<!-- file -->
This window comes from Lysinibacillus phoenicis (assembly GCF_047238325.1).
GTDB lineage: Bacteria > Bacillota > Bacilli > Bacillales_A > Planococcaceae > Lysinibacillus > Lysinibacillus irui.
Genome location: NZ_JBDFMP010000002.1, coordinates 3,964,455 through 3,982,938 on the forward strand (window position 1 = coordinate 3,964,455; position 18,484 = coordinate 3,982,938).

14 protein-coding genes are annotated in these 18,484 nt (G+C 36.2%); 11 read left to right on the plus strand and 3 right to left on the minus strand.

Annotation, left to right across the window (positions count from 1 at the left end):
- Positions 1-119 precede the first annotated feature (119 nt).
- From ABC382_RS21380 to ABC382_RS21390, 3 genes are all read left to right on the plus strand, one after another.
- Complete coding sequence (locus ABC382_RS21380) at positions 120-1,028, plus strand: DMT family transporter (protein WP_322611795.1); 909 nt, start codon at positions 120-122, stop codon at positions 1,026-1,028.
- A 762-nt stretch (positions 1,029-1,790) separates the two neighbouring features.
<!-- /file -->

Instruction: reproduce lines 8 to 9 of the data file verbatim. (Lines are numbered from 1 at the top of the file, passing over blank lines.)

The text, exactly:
- Complete coding sequence (locus ABC382_RS21380) at positions 120-1,028, plus strand: DMT family transporter (protein WP_322611795.1); 909 nt, start codon at positions 120-122, stop codon at positions 1,026-1,028.
- A 762-nt stretch (positions 1,029-1,790) separates the two neighbouring features.